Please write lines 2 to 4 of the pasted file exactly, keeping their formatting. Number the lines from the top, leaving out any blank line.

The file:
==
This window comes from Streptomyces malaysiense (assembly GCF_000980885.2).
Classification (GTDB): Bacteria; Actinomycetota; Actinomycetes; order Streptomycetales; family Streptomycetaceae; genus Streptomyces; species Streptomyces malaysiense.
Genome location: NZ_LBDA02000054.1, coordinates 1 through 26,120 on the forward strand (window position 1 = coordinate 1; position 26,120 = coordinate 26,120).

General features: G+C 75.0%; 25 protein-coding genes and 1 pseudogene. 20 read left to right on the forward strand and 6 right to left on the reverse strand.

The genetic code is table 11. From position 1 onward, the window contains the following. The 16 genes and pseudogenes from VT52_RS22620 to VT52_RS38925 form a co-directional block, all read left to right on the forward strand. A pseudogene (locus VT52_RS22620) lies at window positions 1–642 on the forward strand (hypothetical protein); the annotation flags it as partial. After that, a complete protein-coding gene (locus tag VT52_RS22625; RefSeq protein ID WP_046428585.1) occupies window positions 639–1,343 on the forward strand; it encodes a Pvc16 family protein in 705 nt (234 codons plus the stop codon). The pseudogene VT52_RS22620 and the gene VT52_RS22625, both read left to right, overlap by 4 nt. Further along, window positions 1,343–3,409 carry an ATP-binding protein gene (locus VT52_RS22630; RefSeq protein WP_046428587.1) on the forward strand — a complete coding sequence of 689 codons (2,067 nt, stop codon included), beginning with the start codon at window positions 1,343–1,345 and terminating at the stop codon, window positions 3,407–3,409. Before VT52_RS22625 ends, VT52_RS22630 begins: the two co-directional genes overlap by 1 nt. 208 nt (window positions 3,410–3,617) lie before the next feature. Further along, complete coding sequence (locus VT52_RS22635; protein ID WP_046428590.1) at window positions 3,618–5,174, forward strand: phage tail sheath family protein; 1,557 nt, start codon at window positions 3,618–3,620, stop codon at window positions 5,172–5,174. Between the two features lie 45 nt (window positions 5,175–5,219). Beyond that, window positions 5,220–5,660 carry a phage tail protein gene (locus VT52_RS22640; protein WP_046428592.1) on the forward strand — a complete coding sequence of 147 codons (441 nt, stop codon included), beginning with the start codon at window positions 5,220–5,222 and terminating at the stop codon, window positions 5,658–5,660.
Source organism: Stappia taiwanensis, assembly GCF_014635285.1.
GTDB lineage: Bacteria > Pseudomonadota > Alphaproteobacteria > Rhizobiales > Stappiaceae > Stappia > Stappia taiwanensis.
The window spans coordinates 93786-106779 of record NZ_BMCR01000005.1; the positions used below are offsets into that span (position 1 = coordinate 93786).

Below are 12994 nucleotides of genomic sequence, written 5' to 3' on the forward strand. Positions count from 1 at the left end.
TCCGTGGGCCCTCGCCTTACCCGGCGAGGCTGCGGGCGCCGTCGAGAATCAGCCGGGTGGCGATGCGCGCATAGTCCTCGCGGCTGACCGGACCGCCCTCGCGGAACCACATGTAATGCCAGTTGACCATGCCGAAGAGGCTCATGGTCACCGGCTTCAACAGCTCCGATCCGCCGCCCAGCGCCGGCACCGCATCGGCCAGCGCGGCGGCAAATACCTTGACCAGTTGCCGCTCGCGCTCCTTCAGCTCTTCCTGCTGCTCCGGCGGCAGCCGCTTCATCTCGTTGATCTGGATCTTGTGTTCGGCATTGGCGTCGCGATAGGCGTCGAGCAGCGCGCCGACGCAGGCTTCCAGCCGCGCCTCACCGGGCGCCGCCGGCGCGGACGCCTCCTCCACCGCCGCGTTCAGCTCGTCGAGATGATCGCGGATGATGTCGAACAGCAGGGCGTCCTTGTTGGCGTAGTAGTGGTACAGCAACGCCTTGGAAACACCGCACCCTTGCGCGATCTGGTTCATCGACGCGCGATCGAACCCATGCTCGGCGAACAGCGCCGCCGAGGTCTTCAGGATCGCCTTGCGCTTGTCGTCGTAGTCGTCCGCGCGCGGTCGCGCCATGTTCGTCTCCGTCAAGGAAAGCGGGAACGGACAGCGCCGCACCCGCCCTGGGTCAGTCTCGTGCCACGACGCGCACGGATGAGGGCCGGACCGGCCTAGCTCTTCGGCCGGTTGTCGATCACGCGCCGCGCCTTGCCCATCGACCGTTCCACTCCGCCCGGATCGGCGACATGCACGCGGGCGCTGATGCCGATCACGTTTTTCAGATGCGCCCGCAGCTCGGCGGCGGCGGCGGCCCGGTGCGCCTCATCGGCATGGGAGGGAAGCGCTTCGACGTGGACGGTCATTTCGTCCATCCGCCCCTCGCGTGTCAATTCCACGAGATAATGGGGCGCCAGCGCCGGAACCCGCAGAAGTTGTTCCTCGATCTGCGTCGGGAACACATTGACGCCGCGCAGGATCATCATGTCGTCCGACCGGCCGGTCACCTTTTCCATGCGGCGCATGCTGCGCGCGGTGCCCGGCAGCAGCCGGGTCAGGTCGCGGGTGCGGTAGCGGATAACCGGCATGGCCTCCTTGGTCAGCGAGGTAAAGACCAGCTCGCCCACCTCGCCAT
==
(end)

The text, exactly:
Classification (GTDB): Bacteria; Actinomycetota; Actinomycetes; order Streptomycetales; family Streptomycetaceae; genus Streptomyces; species Streptomyces malaysiense.
Genome location: NZ_LBDA02000054.1, coordinates 1 through 26,120 on the forward strand (window position 1 = coordinate 1; position 26,120 = coordinate 26,120).

General features: G+C 75.0%; 25 protein-coding genes and 1 pseudogene. 20 read left to right on the forward strand and 6 right to left on the reverse strand.